Since SpCC is a rare tumor, its histopathological diagnosis is often very complex.  The histogenesis of spindle cells remains controversial and is believed to be a monoclonal epithelial neoplasia with a close association with squamous carcinoma cells.  A single stem cell gives origin to both the cell components wherein further differentiation or metaplastic alteration leads to a spindle cell formation.[8] The I.H.C. supports the epithelial nature of the neoplasm as both neoplasia components possess immunoreactivity for cytokeratin, vimentin, and epithelial membrane antigen (E.M.A.) and the do not show immunoreactivity for S-100 or smooth muscle actin alpha.[9, 10] The prognosis of this carcinoma is not favorable.[7]

Case report

A 35-year-old man, a tobacco chewer and a heavy alcohol drinker, came to the hospital with complaints of difficulty in speaking and significant weight loss for six months.  The patient had a previous history of carcinoma of the tongue five years back; for which the patient was subjected to wide local excision. Physical examination revealed a 3 cm × 2 cm ulceroproliferative growth on the left lateral border of the tongue, along with enlarged bilateral cervical lymph nodes. FDG PET CT scan reported a heterogeneously enhancing soft tissue density ulcerative lesion along the left

 

lateral border of the tongue.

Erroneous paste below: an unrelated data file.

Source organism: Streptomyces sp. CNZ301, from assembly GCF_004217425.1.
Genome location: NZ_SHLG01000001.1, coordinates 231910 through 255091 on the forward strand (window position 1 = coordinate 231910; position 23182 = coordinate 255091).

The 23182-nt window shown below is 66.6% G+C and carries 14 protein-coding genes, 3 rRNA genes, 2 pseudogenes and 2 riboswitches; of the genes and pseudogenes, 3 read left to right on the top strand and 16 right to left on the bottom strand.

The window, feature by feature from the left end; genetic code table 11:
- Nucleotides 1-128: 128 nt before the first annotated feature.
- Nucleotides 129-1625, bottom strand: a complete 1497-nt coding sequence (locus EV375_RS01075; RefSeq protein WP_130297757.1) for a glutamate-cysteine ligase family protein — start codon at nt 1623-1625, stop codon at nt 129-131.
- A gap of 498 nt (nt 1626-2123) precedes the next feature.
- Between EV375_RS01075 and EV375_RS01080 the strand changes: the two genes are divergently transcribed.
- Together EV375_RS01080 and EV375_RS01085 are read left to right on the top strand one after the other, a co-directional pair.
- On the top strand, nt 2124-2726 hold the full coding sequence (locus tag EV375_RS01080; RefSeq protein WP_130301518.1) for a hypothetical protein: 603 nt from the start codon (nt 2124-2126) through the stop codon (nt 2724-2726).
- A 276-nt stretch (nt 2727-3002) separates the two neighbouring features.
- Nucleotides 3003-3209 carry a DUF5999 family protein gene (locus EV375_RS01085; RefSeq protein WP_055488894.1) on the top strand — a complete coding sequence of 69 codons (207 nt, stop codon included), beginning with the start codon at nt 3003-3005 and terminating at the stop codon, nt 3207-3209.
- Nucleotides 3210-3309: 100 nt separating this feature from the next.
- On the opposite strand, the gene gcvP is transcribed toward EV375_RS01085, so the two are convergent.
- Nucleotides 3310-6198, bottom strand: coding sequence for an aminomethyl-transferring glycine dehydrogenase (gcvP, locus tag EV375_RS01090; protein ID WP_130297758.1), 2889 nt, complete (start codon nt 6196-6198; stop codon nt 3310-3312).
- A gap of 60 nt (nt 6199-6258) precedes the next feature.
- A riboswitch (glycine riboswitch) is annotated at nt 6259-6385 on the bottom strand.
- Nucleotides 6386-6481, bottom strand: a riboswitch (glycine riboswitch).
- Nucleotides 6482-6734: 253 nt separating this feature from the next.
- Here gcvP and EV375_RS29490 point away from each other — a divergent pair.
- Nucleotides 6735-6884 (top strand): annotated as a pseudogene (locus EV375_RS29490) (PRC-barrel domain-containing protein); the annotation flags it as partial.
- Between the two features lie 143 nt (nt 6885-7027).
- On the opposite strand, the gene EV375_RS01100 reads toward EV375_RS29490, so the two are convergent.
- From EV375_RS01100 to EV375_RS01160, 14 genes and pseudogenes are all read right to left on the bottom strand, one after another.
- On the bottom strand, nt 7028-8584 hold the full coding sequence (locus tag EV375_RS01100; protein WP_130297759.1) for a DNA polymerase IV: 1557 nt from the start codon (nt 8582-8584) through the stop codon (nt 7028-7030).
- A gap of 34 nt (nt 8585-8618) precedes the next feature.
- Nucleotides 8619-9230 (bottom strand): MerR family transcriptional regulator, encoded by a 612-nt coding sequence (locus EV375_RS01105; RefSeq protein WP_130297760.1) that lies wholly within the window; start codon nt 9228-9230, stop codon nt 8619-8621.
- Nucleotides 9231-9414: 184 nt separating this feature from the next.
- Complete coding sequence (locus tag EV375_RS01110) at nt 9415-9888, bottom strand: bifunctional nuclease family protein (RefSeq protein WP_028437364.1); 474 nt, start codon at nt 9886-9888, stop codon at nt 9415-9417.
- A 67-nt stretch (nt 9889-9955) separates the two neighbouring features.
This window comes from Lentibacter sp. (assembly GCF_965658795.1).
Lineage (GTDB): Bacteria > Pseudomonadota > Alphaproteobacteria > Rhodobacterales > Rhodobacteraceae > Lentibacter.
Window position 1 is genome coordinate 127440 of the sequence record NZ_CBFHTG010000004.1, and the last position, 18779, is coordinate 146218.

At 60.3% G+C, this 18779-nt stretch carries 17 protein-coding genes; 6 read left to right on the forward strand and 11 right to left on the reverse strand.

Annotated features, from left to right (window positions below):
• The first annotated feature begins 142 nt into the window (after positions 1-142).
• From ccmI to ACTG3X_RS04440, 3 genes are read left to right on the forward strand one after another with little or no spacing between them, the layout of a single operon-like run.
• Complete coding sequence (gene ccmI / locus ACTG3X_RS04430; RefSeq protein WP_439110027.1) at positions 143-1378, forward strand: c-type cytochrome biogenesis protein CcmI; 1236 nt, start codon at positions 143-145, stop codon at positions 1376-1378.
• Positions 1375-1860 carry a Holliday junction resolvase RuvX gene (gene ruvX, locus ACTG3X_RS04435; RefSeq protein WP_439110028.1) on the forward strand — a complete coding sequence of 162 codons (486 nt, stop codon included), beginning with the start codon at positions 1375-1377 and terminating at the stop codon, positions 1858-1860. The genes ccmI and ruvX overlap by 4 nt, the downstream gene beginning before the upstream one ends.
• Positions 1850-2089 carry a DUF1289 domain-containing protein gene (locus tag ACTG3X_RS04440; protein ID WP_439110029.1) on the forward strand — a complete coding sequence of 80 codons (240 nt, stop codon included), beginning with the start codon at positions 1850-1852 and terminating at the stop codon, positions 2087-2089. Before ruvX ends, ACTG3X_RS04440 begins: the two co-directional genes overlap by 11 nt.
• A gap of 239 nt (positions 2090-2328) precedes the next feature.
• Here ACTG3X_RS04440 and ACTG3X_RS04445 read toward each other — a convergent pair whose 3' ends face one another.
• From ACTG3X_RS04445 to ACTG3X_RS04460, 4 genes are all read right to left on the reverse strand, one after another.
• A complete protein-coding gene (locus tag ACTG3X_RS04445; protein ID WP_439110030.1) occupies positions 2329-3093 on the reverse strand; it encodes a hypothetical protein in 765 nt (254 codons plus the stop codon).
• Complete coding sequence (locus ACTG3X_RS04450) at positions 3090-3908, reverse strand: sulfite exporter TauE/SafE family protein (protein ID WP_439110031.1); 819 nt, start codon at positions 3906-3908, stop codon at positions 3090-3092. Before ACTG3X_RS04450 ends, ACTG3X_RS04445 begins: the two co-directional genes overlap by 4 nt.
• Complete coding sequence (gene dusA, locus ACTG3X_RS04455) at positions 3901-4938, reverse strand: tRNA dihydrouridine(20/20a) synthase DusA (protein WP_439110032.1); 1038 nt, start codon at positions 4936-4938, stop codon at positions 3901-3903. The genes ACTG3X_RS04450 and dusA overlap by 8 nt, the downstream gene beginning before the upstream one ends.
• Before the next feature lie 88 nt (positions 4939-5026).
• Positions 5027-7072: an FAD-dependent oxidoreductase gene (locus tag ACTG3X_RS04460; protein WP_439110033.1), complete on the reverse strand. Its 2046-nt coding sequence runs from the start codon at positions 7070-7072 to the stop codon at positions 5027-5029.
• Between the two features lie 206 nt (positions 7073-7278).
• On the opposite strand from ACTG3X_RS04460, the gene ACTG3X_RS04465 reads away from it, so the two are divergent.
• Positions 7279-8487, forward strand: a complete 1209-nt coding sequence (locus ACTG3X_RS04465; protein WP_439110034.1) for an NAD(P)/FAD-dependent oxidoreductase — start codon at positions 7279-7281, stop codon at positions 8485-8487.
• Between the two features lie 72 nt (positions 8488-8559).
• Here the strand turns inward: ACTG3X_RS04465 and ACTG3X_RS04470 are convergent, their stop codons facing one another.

Gross examination revealed a unifocal 3.0cm × 2.0 cm × 1.0 cm, grey-white, hard ulcero-proliferative growth, which was 0.8 cm away from closest margin (base). The cut section revealed a greyish-white, firm surface with a variegated appearance and few areas of ulceration or hemorrhage without necrosis (Figure 1a). Microscopic examination showed extensive areas of granulation tissue along with sub-epithelium showing two neoplastic cellular components, one with the proliferation of oval and elongated, pleomorphic spindle cells arranged in short and long fascicles and the second with nests of squamous epithelial cells with marked pleomorphism, cellular atypia, scanty cytoplasm, irregular and hyperchromatic nuclei, coarsely clumped chromatin, and one to two prominent nucleoli along with foci of atypical mitosis. Lymphovascular and perineural invasion was not identified (Figures 1b and 1c) All margins were free of tumors. On I.H.C., the tumor cells were immunopositive for Cytokeratin) (Figure 1d), vimentin and p40 (focal nuclear positive). The markers CD34 and Smooth Muscle Actin alpha remained negative.  Ten lymph nodes were identified in the modified neck dissection, and all were free from the tumor. The final histopathological diagnosis was given as a spindle cell variant of Squamous Cell Carcinoma (SpCC) with stage rpT3N0Mx grade 3. The patient was advised for neo-adjuvant radiotherapy and is currently on follow-up.